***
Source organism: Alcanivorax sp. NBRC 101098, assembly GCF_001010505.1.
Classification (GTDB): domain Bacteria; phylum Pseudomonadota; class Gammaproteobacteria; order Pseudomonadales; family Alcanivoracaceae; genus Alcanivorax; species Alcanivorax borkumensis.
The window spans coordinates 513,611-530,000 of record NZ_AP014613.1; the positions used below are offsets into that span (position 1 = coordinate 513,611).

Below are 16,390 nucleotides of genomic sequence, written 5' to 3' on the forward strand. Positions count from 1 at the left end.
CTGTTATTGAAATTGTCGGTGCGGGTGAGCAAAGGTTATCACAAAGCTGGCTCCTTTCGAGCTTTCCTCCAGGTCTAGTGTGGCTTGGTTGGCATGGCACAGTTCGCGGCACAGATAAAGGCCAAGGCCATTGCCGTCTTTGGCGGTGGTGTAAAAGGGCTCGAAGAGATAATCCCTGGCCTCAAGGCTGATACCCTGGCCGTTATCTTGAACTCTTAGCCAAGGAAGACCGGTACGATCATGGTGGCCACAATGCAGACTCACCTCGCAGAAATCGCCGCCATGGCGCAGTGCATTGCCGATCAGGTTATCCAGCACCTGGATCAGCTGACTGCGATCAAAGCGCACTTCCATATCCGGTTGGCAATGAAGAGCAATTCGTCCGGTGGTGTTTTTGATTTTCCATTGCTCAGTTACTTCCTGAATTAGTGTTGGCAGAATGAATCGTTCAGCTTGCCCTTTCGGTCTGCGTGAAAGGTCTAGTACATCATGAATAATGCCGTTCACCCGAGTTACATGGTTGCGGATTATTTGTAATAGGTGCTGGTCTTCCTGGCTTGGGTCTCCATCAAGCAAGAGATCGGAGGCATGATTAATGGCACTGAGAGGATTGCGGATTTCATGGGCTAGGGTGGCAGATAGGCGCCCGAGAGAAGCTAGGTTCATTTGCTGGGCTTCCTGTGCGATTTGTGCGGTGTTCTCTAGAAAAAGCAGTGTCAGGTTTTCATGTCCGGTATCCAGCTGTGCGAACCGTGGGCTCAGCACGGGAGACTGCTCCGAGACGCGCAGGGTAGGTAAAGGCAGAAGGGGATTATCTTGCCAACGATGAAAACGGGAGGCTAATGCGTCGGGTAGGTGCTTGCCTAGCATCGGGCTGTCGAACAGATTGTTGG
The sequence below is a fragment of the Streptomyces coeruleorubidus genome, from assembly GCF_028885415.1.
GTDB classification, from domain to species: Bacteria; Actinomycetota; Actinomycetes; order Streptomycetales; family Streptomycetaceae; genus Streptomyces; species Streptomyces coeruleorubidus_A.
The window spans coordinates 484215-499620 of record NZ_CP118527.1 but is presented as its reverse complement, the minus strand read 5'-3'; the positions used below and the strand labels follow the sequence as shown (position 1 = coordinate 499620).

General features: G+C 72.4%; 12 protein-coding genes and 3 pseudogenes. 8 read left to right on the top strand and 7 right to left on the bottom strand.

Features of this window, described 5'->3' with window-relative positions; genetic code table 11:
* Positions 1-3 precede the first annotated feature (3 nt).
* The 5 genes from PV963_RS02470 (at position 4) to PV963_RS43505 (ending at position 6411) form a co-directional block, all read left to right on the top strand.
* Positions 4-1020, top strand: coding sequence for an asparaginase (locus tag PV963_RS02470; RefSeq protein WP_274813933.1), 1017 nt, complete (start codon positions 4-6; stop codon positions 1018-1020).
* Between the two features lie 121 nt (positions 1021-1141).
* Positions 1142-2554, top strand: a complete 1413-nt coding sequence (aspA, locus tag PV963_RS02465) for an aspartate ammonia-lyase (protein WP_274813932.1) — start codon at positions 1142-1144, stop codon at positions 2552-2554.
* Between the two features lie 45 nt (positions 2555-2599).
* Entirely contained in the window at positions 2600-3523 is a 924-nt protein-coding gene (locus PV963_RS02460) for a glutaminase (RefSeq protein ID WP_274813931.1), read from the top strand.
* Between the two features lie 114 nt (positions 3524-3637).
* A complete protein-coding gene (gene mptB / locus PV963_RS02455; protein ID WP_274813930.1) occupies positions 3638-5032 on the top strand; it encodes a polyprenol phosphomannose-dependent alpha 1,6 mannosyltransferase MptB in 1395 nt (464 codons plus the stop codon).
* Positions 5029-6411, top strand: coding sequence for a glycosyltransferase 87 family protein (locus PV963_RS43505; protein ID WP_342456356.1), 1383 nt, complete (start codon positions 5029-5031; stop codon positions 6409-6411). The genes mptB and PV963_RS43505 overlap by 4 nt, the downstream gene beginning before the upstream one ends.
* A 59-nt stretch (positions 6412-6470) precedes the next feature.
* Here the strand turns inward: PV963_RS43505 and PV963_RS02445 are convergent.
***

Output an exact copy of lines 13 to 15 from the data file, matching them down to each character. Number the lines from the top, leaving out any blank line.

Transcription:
* Positions 4-1020, top strand: coding sequence for an asparaginase (locus tag PV963_RS02470; RefSeq protein WP_274813933.1), 1017 nt, complete (start codon positions 4-6; stop codon positions 1018-1020).
* Between the two features lie 121 nt (positions 1021-1141).
* Positions 1142-2554, top strand: a complete 1413-nt coding sequence (aspA, locus tag PV963_RS02465) for an aspartate ammonia-lyase (protein WP_274813932.1) — start codon at positions 1142-1144, stop codon at positions 2552-2554.